Our feet are made up of 26 bones and more than 33 joints arranged in columns and arches that vary in stiffness and flexibility. Many common problems can occur in this complex structure.
Most people with problems in their feet or ankles won’t need surgery. The decision whether to operate depends on a number of factors:
- how bad your symptoms are (pain and the effect this has on your life)
- your needs
- your response to other treatments, including drugs, orthoses and special footwear
You may feel nervous, stressed or scared if you’ve been told you need surgery. Finding out as much as you can about the operation and understanding the process will help you feel calmer and more in control.
Fixation of Distal Tibial Pilon frcatures
Fixation of Ankle fractures & dislocations
Fixation of Talar fractures
Fixation of Calcaneal fractures
Fixation of Lisfranc fracture dislocation (midfoot)
Fixation of foot metacarpal and phalanx fractures
Achilles tendon rupture repair
Bunion surgery (Hallux Valgus)
Bunions are bony lumps that develop on the side of your foot and at the base of your big toe. They’re the result of a condition called hallux valgus, which causes your big toe joint to bend towards the other toes and become deformed. If symptoms carry on over a long period, your toe may need to be surgically corrected.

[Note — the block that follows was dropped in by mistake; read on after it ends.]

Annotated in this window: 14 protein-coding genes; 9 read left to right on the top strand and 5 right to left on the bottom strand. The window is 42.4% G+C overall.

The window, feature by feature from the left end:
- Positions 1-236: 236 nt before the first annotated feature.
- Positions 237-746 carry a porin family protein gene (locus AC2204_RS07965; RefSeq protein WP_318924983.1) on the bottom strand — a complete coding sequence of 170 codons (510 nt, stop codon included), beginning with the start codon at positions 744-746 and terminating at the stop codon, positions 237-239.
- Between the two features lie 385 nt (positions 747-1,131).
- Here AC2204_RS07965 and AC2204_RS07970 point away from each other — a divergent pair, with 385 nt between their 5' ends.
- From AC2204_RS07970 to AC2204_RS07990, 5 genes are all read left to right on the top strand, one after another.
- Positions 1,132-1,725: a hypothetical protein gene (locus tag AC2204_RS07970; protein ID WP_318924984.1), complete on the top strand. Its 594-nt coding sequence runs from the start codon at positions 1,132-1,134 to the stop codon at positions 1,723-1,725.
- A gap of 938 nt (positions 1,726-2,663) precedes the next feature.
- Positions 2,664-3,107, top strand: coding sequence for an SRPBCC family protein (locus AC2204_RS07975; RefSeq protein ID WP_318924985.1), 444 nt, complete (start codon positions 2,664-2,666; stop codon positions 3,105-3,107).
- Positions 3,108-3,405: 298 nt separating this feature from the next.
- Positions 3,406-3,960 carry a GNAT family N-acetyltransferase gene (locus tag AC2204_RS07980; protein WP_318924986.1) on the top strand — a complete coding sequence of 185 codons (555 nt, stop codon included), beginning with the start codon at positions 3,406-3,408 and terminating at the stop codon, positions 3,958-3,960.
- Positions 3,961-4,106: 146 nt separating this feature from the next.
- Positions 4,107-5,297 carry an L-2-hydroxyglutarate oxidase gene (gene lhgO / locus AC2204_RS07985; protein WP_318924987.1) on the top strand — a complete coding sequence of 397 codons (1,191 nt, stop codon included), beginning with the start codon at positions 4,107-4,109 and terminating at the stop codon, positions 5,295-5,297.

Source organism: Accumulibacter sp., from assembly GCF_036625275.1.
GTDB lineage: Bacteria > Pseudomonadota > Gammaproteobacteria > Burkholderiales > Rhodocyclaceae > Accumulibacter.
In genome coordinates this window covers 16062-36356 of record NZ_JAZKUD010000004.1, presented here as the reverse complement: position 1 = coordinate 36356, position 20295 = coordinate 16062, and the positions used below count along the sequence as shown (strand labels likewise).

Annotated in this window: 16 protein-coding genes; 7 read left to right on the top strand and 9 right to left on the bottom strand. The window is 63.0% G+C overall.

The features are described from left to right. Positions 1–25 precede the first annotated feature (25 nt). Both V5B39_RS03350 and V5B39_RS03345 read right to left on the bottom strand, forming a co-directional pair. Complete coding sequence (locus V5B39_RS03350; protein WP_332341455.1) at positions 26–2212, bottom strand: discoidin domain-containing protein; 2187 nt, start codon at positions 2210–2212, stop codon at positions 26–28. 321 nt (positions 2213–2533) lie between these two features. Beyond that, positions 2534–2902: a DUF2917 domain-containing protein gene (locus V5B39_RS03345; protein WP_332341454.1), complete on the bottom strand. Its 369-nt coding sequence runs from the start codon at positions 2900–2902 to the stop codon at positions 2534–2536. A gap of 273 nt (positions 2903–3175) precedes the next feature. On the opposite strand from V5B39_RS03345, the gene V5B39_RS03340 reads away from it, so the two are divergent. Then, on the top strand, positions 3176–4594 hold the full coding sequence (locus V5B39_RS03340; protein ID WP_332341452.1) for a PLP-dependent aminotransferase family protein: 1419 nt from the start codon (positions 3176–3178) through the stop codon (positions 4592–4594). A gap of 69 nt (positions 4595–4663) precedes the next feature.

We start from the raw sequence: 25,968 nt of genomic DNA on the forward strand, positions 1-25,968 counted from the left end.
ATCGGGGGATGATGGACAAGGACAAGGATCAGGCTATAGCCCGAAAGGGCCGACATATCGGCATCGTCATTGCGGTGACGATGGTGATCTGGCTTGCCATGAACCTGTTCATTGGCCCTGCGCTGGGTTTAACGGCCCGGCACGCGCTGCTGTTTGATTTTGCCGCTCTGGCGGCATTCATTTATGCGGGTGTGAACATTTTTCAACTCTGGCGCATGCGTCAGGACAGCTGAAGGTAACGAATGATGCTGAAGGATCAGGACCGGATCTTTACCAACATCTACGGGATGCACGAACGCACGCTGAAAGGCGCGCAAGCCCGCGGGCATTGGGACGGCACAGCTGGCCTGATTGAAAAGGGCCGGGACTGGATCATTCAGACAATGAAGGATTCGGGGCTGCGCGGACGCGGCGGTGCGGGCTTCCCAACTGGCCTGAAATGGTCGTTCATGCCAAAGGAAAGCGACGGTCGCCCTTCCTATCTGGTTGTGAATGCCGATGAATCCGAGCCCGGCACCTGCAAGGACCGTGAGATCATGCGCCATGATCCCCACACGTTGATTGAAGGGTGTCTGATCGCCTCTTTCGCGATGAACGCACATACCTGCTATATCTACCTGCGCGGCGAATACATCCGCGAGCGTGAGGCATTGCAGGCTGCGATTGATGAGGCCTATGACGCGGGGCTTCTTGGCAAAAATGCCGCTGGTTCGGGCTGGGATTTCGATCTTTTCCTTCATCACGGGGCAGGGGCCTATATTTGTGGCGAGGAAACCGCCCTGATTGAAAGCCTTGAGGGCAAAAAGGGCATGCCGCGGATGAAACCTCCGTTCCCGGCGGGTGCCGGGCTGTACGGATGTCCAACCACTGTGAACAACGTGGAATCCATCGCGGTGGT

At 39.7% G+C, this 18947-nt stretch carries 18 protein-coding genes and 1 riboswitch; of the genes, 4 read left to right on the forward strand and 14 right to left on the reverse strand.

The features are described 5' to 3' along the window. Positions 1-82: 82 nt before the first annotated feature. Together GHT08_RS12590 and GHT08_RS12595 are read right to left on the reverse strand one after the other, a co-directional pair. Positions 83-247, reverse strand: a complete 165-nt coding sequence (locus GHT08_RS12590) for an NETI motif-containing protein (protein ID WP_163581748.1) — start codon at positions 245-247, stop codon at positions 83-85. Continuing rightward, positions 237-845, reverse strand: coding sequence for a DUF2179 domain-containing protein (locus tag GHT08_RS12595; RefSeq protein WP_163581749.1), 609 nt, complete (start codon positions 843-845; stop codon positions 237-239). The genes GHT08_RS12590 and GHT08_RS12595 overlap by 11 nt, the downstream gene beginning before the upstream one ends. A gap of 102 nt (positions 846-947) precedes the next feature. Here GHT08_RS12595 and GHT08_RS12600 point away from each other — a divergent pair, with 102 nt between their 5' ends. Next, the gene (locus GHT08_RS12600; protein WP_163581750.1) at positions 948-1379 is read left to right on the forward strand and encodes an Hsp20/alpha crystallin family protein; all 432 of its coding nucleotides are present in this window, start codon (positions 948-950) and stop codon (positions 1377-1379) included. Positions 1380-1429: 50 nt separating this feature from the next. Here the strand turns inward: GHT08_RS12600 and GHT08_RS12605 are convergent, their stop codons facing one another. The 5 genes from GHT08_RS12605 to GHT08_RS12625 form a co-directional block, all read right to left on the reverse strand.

Hallux valgus can also cause your other toes to become clawed or permanently bent. This condition is known as hammer toes. Damages caused by hammer toes can be eased by:
- arthroplasty – removing the deformed joint between your toe bones (phalanges), which leaves the joint flexible
- arthrodesis – fusing your phalanges together, which leaves your toe more stable but means you’ll only be able to wear flat shoes after the operation.
Achilles tendon is the largest tendon in your body, and the muscle in your lower leg puts a lot of force through it to make you move. As we get older it can start to wear, which can lead to painful swellings within the main tendon or where it attaches to your heel bone.
Morton’s neuroma is a painful condition that involves a nerve that supplies feeling to two neighbouring toes. It most commonly affects the nerve to your third and fourth toes. If your symptoms are bad, surgery to remove the painful nerve can be successful.
Tibialis Posterior tendinitis
The tibialis posterior is a muscle that supports the shape of your instep arch. The tendon that connects this muscle to the bone can become inflamed, leading to pain and swelling on the inside of your ankle. Continual swelling can start to cause the tendon to weaken, which can lead to a flatfooted look.
Occasionally, bad cases need surgery to rebuild the instep arch. If your case is long-standing or you haven’t had treatment, three of your hindfoot joints may need to be fused (triple fusion) to ease pain.
The plantar fascia is a tough band of fibrous tissue that starts at your heel bone and stretches across the sole of your foot to your toes. Plantar fasciitis is inflammation at the site where the fascia attaches under your heel. Very rarely, bad cases may need surgery to release the plantar fascia from the heel bone. Most commonly, we treat this condition with local injection therapy.